|US8870962||Sep 29, 2009||Oct 28, 2014||Exactech, Inc.||Reverse shoulder prosthesis|
|US9072558||Aug 14, 2013||Jul 7, 2015||Biomet C.V.||Distal radius fracture fixation plate with ulnar buttress|
|US9101426||Oct 11, 2012||Aug 11, 2015||Stryker Trauma Sa||Cable plug|
|US9211151||Jan 2, 2014||Dec 15, 2015||DePuy Synthes Products, Inc.||Bone plating system|
|US9216048||Nov 28, 2012||Dec 22, 2015||Integrated Spinal Concepts, Inc.||Image-guided minimal-step placement of screw into bone|
|US9226783||Apr 8, 2013||Jan 5, 2016||Icon Orthopaedic Concepts, Llc||Ankle arthrodesis nail and outrigger assembly|
|US9233003||Mar 23, 2007||Jan 12, 2016||Exactech Inc.||Reverse shoulder prosthesis|
|US20040220572 *||Mar 17, 2004||Nov 4, 2004||Michelson Gary K||Skeletal plating system|
|US20040236334 *||Jul 1, 2004||Nov 25, 2004||Michelson Gary K.||Plating apparatus and system having a retaining element|
|US20040236335 *||Jul 1, 2004||Nov 25, 2004||Michelson Gary K.||Plate apparatus for the spine|
|US20040260296 *||Jun 18, 2003||Dec 23, 2004||Kaiser Ryan A.||Device and method of fastening a graft to a bone|
|US20040260298 *||Jun 16, 2004||Dec 23, 2004||Kaiser Ryan A.||Device and method of fastening a graft to a bone|
|US20050038436 *||Sep 11, 2004||Feb 17, 2005||Michelson Gary K.||System and method for stabilizing a portion of the spine|
|US20050059971 *||Sep 11, 2004||Mar 17, 2005||Michelson Gary K.||Plating system having retaining member that permits movement of at least one bone fastener|
|US20050080421 *||Dec 17, 2004||Apr 14, 2005||Synthes (Usa)||Bone plating system|
|US20050187552 *||Apr 20, 2005||Aug 25, 2005||Michelson Gary K.||Multilock anterior cervical plating system|
|US20070088360 *||Mar 20, 2006||Apr 19, 2007||Orbay Jorge L||Bone stabilization system including multi-directional threaded fixation element|
|US20070276386 *||Dec 22, 2006||Nov 29, 2007||Darin Gerlach||Bone plate systems using provisional fixation|
|US20080056809 *||Aug 30, 2006||Mar 6, 2008||Silicon Valley Automation||Leveling and Aligning Device|
|US20080132960 *||Jan 22, 2008||Jun 5, 2008||Weaver Paul C||Bone Plating System|
|US20080249573 *||Jun 10, 2008||Oct 9, 2008||Stryker Trauma Sa||Bone Connection Device|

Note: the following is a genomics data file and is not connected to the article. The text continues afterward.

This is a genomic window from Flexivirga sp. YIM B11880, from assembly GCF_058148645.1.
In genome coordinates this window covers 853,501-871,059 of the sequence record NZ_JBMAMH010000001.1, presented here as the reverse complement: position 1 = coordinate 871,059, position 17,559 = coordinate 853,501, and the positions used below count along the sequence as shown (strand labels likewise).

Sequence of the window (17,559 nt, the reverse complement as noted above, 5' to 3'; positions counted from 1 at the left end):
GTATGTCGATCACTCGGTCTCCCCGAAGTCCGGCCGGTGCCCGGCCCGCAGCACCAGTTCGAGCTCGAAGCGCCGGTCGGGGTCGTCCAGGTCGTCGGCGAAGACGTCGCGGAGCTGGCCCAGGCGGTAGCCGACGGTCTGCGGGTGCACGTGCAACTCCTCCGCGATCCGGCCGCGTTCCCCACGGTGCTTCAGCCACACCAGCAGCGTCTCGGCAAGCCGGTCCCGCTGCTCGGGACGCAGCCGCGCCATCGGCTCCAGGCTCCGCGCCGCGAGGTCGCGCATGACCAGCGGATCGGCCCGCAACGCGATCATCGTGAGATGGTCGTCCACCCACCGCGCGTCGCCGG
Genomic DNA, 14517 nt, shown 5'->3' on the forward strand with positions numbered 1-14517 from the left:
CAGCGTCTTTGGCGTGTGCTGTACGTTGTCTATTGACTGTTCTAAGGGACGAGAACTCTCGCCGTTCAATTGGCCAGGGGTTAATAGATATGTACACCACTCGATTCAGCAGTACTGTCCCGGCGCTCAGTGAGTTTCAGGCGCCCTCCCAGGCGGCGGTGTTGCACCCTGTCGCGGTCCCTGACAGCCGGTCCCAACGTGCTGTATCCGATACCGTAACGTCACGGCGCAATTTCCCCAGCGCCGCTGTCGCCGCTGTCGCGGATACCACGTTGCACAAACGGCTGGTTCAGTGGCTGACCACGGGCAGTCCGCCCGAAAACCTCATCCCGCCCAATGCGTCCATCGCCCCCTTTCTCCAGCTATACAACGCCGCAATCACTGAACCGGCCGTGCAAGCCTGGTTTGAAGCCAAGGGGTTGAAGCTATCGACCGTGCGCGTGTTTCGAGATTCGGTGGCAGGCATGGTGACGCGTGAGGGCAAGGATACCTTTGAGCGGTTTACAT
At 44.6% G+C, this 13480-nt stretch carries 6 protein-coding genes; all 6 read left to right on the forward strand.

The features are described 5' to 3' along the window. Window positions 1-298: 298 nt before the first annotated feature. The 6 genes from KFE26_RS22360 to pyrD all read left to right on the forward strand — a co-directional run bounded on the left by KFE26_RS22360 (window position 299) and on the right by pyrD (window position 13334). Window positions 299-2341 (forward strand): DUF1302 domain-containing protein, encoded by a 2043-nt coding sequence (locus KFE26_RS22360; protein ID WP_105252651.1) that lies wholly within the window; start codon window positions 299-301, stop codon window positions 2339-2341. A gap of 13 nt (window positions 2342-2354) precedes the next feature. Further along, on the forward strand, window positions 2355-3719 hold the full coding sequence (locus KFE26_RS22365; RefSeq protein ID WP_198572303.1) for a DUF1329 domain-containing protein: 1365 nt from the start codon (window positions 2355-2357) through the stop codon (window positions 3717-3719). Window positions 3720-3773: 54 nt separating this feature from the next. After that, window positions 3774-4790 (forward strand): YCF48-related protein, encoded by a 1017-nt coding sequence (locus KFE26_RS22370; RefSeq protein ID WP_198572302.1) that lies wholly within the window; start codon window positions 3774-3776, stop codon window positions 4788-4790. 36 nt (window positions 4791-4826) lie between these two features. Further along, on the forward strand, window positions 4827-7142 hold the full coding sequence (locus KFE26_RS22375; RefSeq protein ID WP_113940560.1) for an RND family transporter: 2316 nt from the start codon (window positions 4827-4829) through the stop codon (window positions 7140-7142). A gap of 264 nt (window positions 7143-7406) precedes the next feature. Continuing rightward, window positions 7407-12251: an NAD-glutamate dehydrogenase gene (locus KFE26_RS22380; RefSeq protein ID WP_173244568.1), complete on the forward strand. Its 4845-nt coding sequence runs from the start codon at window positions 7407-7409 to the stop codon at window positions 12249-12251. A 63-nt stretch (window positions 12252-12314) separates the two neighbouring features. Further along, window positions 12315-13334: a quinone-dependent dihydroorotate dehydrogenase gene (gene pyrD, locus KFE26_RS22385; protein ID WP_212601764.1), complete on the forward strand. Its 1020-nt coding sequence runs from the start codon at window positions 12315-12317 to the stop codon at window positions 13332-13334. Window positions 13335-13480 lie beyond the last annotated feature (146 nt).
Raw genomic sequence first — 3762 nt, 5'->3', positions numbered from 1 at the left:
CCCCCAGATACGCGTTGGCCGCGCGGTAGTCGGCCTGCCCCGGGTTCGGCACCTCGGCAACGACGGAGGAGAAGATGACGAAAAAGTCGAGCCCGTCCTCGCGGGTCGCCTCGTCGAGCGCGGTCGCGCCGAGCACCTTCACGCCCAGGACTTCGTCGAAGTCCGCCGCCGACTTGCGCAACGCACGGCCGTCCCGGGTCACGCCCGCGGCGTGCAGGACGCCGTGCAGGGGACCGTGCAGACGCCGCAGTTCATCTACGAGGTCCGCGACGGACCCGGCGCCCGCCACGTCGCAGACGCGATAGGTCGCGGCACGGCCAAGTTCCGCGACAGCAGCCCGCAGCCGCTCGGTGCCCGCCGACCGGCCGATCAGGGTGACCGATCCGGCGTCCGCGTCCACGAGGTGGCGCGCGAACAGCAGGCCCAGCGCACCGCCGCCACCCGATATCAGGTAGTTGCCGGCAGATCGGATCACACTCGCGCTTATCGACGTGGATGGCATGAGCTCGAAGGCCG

|US20090248084 *||Apr 1, 2009||Oct 1, 2009||Beat Hintermann||Systems and methods for performing ankle arthrodesis in a human patient|
|US20100010490 *||Jul 9, 2009||Jan 14, 2010||Amei Technologies, Inc.||Ankle arthrodesis nail and outrigger assembly|
|US20100087927 *||Apr 8, 2010||Roche Christopher P||Reverse shoulder prosthesis|
|US20100241173 *||Sep 23, 2010||Orbay Jorge L||Anatomical Distal Radius Fracture Fixation Plate With Ulnar Buttress|
|US20110054473 *||Nov 2, 2010||Mar 3, 2011||Amei Technologies, Inc.||Ankle arthrodesis nail and outrigger assembly|
|US20110060371 *||Aug 10, 2010||Mar 10, 2011||Alexandre Worcel||Surgical apparatus for osteosynthesis|
|WO2008027476A2 *||Aug 30, 2007||Mar 6, 2008||Grzegorz Kielczewski||Leveling and aligning device|
|U.S. Classification||606/60, 606/308, 606/331, 606/328, 606/319|
|International Classification||F16B39/10, F16B5/02, A61B17/80, A61F2/34, F16B39/02, A61B17/58|
|Cooperative Classification||A61B17/8042, A61F2002/3401, A61F2/34, F16B39/10|
|European Classification||F16B39/10, A61F2/34, A61B17/80D4|
|Oct 20, 1994||FPAY||Fee payment|
Year of fee payment: 4
|Nov 9, 1998||FPAY||Fee payment|
Year of fee payment: 8
|Oct 30, 2002||FPAY||Fee payment|
Year of fee payment: 12
|Nov 18, 2004||AS||Assignment|
Owner name: NEWDEAL TECHNOLOGIES, FRANCE
Free format text: ASSIGNMENT OF ASSIGNORS INTEREST;ASSIGNOR:SURER, PATRICK;REEL/FRAME:015991/0515
Effective date: 20030430